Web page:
The ride from the Otopeni airport to the Radisson Blu Bucharest kind of takes you through all the sides and phases of the city. You start in an industrial area where your cab driver will enthusiastically point out their massive IKEA (wait … maybe you’re just in Jersey … ).
You make your way onto an avenue covered with such a dense crop of trees, it almost feels like you’re in the woods. At this point, you’ll look out the window and see huts on your left. This is the Village Museum, made up of replications of traditional Romanian homes—none of which are used in the capital, but can be still be found in other parts of the country.
This beautiful boulevard, Calea Victoriei—one of the city’s pride and joys—takes you directly to the hotel. It is a stunning wide avenue reminiscent of the Champs-Élysées but with more diversity, thanks to it’s longer length. In fact, you’ll even drive past an eerily familiar arch. No, you haven’t wished your way to Paris (Bucharest is often called Little Paris, though, so it’s an honest mistake). This is Bucharest’s Arcul de Triumf, an homage to the original in France. Once you are a few blocks from the hotel, designer shops begin to pop up and you will really wonder if you’ve made your way from Bucharest to Jersey to Paris. Alas, the Radisson Blu Bucharest awaits you on the right.
Now that you’ve had a crash course in Bucharest via the ride from the airport, prepare to be even more overwhelmed. From the outside, the building is pretty bland. Lots of windows and cement, and some hard-to-miss Radisson signage—a major contrast to the Belle Époque landmarks that surround it. The covered entryway takes to you a world of blue, or should we say, Blu. After circling through the rotating doors, your eyes won’t know where to land. Straight ahead on the neon blue laser lighting that leads to a long central bar? Up through the hole in the center of the building that shoots straight through to a ceiling of skylights? Or out the back wall of windows that leads to … a garden? Pools? In the middle of the city? It can’t be …
Our advice? Check in (directly on your left). Get settled, and then try to make sense of the place. Once you’ve obtained your key, you can follow your curiosity to the blue lights that illuminate a shallow pool (not for swimming) and the bar behind it. The laser lighting extends beyond, and lines the floors along the walls, leading you directly to the elevator, which will take you out of the daytime Romanian version of Saturday Night Fever for a moment.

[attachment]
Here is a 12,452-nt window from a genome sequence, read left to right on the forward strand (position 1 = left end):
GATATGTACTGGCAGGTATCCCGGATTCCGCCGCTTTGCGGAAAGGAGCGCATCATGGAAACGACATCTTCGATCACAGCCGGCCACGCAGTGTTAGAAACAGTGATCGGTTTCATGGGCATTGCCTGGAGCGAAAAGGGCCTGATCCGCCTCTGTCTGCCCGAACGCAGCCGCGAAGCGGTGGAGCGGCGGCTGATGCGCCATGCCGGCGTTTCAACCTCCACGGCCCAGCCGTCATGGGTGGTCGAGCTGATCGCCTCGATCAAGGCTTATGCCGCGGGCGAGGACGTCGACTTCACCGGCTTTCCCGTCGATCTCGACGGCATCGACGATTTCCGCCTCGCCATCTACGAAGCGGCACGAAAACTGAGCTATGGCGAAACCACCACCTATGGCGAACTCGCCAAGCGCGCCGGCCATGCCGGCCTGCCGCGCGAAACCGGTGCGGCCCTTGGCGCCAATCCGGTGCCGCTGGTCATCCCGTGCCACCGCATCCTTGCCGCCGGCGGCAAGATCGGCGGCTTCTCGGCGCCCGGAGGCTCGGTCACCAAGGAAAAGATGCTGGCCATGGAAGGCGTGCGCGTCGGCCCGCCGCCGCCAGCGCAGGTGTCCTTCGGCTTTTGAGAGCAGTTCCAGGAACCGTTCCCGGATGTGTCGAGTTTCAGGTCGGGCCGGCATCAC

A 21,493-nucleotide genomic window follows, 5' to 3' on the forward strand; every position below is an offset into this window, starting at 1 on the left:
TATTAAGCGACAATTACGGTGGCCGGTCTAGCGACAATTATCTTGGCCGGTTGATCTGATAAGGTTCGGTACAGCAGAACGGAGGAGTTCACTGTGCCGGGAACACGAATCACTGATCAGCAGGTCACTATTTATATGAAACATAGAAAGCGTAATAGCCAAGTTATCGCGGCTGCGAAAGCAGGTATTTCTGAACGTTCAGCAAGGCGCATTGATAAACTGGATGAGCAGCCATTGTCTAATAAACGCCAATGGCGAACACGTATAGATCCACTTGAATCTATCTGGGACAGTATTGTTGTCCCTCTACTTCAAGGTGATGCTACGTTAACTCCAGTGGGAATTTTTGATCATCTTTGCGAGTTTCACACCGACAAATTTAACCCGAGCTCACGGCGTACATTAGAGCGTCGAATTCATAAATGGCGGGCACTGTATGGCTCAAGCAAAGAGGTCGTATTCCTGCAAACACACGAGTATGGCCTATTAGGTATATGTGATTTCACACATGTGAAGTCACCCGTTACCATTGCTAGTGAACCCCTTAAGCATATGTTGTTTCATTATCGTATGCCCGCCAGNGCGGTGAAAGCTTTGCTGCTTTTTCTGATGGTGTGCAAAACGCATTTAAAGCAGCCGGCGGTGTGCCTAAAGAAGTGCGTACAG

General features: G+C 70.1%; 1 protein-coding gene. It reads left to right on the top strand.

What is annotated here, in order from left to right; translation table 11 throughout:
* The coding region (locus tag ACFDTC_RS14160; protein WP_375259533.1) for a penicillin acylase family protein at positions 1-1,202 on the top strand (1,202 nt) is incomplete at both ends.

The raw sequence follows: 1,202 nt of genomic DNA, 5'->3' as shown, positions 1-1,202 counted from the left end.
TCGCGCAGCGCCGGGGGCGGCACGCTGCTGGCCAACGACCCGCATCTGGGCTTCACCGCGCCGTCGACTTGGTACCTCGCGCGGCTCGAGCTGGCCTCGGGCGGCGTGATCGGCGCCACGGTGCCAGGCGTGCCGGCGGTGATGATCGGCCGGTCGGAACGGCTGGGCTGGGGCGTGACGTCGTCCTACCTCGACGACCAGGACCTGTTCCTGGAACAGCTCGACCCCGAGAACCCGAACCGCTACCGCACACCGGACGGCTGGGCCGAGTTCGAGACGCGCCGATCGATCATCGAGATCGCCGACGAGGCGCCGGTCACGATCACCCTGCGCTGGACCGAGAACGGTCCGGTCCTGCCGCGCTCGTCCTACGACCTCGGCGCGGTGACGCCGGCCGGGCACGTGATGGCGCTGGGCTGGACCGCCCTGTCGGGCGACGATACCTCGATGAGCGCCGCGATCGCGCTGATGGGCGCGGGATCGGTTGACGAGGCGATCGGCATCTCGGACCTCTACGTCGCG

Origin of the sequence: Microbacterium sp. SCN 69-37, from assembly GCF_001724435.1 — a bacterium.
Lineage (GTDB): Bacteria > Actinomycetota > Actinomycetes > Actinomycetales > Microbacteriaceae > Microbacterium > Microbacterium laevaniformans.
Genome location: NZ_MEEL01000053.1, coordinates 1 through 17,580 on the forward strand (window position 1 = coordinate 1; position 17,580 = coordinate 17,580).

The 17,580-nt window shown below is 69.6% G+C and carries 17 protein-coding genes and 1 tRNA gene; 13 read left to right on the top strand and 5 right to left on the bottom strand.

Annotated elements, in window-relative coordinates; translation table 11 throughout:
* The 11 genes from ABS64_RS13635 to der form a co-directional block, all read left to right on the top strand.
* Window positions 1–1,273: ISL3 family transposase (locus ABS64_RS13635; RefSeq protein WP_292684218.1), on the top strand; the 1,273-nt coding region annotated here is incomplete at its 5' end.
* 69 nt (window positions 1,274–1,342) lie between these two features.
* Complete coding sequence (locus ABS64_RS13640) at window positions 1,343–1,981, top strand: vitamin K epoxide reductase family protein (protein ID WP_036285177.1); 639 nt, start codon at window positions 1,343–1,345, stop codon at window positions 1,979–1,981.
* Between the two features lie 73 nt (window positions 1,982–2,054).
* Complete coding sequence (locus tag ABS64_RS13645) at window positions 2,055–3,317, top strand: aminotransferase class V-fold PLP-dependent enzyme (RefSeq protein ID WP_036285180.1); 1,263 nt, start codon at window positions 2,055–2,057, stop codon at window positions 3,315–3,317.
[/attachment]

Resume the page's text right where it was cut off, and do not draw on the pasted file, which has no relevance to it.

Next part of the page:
As you step off the elevator on your floor, you’ll be faced with that exact hole you were staring up just moments ago. It’s actually a square, and allows you to see the wild lobby (if you wish), the contrastingly calm sky, and other floors. Dangling from the ceiling is an artistic lighting scheme that hangs all the way down to the lobby bar and upon closer inspection, seems to be swatches of off-white leather wrapped around singular light bulbs. It’s delicate creative touches like these that balance out the wackiness of the place and make you appreciate it.
A subtly studded dark brown door leads you to your sanctuary. No bright lighting in here, it’s all beige and brown. The room reveals a classier side to the hotel—which you got a taste of thanks to the leather lights. And that really was just a taste, because leather abounds in the bedrooms. Let’s start with the bed: the headboard is a rich brown leather, and it’s backed by some sort of larger brown headboard with beige panels, giving the room a modern appearance. A floor length mirror leaning against the wall is framed in the same leather as the headboard.
The brown is escapable; every mirror is framed in brown, and the brown with beige paneling can also be found on the closet doors. The rest of the furniture is a dark brown and so are the pillows and blankets. The deep color could symbolize the country’s dark history and combat with communism, and you could say that the bright lobby is its future. But maybe we’re overthinking it.
The hotel consists of 718 rooms, including 74 Business Class rooms, 294 extended stay suites, and a Royal Apartment called “King Ferdinand and Queen Marie.”
All the rooms have barely noticeable pieces of Romanian-themed art (like photos of the village houses), luxurious and modern bathrooms, generously large windows, and a peaceful quality about them.
The higher up in class you go, the more Romania begins to show. For example, while the standard rooms have burnt orange carpeting throughout, the apartments have Romanian Oriental (is that a thing? If not, you get the point) rugs.
It’s safe to say the first floor is unforgettable. And we haven’t even mentioned the two outdoor pools, four restaurants, high-end shops, and the fact that you can walk on water. The floor below the bar is a pool of water covered in glass. Now you can check that off your bucket list.
As mentioned, we were particularly impressed by their effort to balance out that craziness with dim quiet hallways and thoughtful artistic hints.
Then there’s the location. Imagine staying in a major city and never having to figure out the public transportation system or take a taxi—and not because you spent thousands of dollars on a hotel to get that close. It’s unimaginable, but it exists in Bucharest. More on that below.
Turn right as soon as you exit the hotel, walk half a block, and you are face to face with the Romanian Atheneum and National Art Museum of Romania. Continue walking down Calea Victoriei and the city—including the old town and the controversial Palace of Parliament—unfurls.
Address: Calea Victoriei 63-81
Website: Radisson Blu Bucharest
Room Rates: $103 – $254